Building Blocks

 The most basic building block of neighborhoods is the lot. These were established when the city was first platted .

The most basic building block of neighborhoods is the lot. These were established when the city was first platted.

In this section of the PDX blog, we’re going to examine the building blocks of urban neighborhoods. This will allow us to articulate what makes neighborhoods great and develop tools and practices that build on this knowledge base. Let’s begin with an exploration of the nested hierarchies that create the sense of scale that allows us to understand how we, with our human bodies, relate to our built environment.

In pre-WWII urban neighborhoods, you can find an easily legible nested hierarchy in the way space is divided. We encounter neighborhoods, which are made up of blocks with a grid (or something approximating one) carving up private land at fairly regular intervals. The blocks or private areas between the streets, are broken in to lots, and sited upon each lot is a building.

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Here we see a page from the 1905 Baist’s Real Estate Atlas of Seattle.  Similar patterns prevailed in most North American cities.

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Here is the same approximate area today… and below, an area of similar vintage in Portland.

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In Portland (and most cities that grew during the same era), the standard lot was 50’ x 100’. This is the basic unit of urban form. Sometimes these were subdivided, and in some cases, consolidated to form larger lots.

 

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In a typical condition, these lots are oriented on a block with the short end facing the street/public right of way, and the side abutting similar lots. To borrow a biological metaphor, we can consider the short ends the end grain, and the long sides the side grain, as in wood and lumber. Put together these form a block of a fixed width (two lot depths wide, typically 200’) and an arbitrary length, depending on how many lots were assigned per block in the plat.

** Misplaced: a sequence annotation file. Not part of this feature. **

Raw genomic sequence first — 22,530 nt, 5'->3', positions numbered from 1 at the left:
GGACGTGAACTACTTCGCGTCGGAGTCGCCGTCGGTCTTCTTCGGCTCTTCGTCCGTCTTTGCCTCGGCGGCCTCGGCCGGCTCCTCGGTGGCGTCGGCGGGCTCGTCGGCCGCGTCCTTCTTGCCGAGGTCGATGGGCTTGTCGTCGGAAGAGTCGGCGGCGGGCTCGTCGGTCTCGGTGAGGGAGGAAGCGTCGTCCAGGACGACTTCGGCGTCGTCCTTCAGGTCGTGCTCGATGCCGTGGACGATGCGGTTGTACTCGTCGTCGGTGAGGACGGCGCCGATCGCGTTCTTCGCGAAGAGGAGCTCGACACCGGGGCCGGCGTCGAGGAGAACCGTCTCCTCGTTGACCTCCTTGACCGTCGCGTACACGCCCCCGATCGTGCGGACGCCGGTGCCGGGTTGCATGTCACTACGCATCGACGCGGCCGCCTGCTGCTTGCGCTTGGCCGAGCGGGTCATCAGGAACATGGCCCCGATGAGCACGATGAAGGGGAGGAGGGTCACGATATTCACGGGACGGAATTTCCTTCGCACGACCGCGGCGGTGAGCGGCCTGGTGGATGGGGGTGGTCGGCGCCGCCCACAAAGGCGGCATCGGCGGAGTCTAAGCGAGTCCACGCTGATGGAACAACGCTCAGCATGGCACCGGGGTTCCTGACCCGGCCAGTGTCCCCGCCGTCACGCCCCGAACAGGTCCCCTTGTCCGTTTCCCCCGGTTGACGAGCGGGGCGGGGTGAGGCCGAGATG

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This orientation is the most efficient way to arrange lots, as it maximizes the number of lot frontages on a given block. Meanwhile, the fronts of buildings oriented to the street, the city’s most commonly occurring form of public open space. Streets provide the public world (what urban designers like to call “urban rooms”) that provides the setting for all the coming and going of life in these neighborhoods.

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In subsequent posts, we will revisit these hierarchies and their implications for how we design our homes and how we use our public spaces.